Greater opportunities for Canadian companies doing business with Latvia and Chile
For over 67 years, Public Services and Procurement Canada (PSPC) has been negotiating bilateral security instruments with other countries to promote trade and economic growth by facilitating Canadian businesses' participation in foreign government procurement contracts requiring the exchange of classified government information.
Canada has recently signed its 22nd and 23rd such instruments with the Republic of Latvia and the Ministry of National Defense of the Republic of Chile.
Negotiated by PSPC's Industrial Security Sector, and in line with the Government of Canada's international trade strategy, these security instruments will improve industrial cooperation between Canada and the Republic of Latvia and the Ministry of National Defense of the Republic of Chile with respect to the protection of classified information. They will also ensure the ability of Canadian entrepreneurs to partner and participate in Latvian programs and projects and in Chilean Ministry of National Defense contracts, programs and projects.
How the instruments work
The bilateral security instruments set out a mutual understanding and commitments between two governments with respect to the protection of classified information and assets when in foreign custody. For example, they provide assurances regarding personnel and organizational security clearances, outline the processes for requesting a visit to a classified facility in another country, create rules for document transfer and for the disposal or return of classified information, provide assurances against third party disclosure, and outline the processes for reporting and investigating security breaches.
Benefits to Canada and Canadian companies
These bilateral security instruments allow Canadian industries to gain access to new markets; without a security instrument in place, Canadian suppliers may not be able to access potential foreign markets because they are unable to bid on procurement opportunities involving classified information.
The bilateral security instruments contribute to Government of Canada priorities on strengthening relationships with allies and promoting Canadian economic prosperity. This safeguards national security interests by allowing trade and deepening business relationships with foreign countries and international organizations in the sectors that depend on the exchange of classified information and assets, such as defence and security, aerospace, nuclear and space.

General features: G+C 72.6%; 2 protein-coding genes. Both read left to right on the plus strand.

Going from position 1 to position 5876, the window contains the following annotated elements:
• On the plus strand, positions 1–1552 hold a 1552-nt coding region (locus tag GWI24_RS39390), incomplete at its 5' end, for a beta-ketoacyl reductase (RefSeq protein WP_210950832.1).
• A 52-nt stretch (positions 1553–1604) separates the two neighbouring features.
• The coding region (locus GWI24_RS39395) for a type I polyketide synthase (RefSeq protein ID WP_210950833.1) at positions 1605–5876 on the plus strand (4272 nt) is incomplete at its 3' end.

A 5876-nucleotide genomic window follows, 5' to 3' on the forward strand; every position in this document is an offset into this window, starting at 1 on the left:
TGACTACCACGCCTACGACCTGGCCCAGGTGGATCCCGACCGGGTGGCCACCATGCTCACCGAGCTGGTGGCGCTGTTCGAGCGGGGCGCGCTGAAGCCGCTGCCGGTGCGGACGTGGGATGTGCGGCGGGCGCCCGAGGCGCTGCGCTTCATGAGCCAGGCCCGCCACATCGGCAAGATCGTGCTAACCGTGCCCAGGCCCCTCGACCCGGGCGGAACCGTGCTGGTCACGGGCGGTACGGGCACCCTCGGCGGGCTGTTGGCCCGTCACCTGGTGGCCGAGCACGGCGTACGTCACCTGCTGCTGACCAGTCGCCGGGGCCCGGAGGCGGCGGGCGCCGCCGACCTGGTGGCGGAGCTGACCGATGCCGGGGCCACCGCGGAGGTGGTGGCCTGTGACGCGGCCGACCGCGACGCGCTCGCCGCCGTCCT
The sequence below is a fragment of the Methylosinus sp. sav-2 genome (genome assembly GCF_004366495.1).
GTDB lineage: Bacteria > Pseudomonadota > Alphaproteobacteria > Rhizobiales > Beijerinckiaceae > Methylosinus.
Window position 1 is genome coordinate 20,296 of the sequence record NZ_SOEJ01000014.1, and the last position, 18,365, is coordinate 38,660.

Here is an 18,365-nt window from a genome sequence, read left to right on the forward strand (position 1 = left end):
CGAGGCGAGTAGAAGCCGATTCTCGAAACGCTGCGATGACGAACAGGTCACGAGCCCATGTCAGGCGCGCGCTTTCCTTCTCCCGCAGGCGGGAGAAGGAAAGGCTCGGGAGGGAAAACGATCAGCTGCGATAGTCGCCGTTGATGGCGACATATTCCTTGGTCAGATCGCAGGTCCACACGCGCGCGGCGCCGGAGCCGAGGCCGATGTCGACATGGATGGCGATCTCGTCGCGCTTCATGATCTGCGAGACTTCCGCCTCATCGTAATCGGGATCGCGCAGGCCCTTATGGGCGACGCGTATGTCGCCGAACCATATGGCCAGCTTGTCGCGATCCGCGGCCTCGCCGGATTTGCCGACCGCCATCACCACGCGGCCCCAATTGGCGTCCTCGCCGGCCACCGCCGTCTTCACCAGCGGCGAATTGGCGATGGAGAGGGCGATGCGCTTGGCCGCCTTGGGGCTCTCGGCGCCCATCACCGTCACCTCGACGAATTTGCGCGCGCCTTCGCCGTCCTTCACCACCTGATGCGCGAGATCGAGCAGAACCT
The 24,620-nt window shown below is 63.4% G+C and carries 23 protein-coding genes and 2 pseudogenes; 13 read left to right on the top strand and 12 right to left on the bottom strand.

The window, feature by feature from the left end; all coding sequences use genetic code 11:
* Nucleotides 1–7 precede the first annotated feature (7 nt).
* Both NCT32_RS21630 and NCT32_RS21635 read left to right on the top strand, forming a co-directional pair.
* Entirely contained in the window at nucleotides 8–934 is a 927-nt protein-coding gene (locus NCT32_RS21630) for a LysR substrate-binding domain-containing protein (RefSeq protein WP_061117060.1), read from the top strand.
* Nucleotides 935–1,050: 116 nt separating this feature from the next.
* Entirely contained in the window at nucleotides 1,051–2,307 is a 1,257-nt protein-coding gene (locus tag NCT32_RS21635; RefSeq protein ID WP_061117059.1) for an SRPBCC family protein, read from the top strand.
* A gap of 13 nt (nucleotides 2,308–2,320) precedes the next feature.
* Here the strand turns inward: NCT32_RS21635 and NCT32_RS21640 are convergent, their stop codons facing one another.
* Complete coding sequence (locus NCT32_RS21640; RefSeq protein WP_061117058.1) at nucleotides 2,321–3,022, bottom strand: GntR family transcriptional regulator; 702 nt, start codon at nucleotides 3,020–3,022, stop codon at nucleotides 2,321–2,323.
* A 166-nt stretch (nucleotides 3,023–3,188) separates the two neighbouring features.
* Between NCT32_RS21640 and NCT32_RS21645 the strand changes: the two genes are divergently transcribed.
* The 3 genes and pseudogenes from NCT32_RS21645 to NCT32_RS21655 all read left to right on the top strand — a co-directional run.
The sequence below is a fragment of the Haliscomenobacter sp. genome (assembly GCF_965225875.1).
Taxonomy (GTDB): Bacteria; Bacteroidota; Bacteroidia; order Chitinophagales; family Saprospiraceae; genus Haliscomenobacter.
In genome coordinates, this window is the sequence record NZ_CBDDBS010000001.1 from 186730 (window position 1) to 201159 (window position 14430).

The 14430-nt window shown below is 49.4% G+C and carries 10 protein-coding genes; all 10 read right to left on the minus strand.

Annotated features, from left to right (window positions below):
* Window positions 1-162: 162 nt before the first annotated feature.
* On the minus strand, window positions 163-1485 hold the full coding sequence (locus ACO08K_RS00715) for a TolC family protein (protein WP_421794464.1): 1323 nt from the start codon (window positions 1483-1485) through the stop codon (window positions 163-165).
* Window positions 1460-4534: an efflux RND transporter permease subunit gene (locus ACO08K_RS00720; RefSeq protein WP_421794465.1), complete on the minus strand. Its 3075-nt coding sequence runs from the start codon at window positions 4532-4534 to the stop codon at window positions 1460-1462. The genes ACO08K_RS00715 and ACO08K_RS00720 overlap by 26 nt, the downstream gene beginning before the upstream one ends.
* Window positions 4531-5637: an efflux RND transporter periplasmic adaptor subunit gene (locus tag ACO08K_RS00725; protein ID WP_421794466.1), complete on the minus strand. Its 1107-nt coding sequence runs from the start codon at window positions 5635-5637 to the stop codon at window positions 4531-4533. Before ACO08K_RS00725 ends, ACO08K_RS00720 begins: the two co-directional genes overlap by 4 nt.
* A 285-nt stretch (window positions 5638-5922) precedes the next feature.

The bilateral security instruments also support the modernization of procurement practices to reflect and accommodate the globalization of markets and provide more effective delivery of programs and services.
Canada currently has international security instruments in place with Australia, Belgium, Brazil, Bulgaria, Chile, Denmark, European Union institutions, Finland, France, Germany, Israel, Italy, Latvia, the Netherlands, New Zealand, the North Atlantic Treaty Organization, Norway, South Africa, Spain, Sweden, Switzerland, the United Kingdom and the United States.
Canadian organizations thinking about contracting or subcontracting with a foreign government or business can learn more about international contract security requirements on PSPC’s website.
Signing of bilateral security instrument between Canada and Republic of Latvia
Back row, from left to right:
Daniel Pilon, Lead Negotiator and Director, International Industrial Security Directorate, Public Services and Procurement Canada
Diane Lewis, Negotiator and Manager, International Relations Division, Industrial Security Sector, Public Services and Procurement Canada
Solvita Rakitko, Executive Assistant, Embassy of Latvia in Canada
Front row, from left to right:
Pascal Girard, Director General, Industrial Security Sector, Public Services and Procurement Canada
His Excellency Kārlis Eihenbaums, Ambassador of Latvia to Canada
Signing of bilateral security instrument between Canada and Republic of Chile
From left to right:
Minister of National Defense Alberto Espina Otero, Chilean Ministry of National Defense
H.E. Ambassador Patricia Peña, Embassy of Canada in Chile
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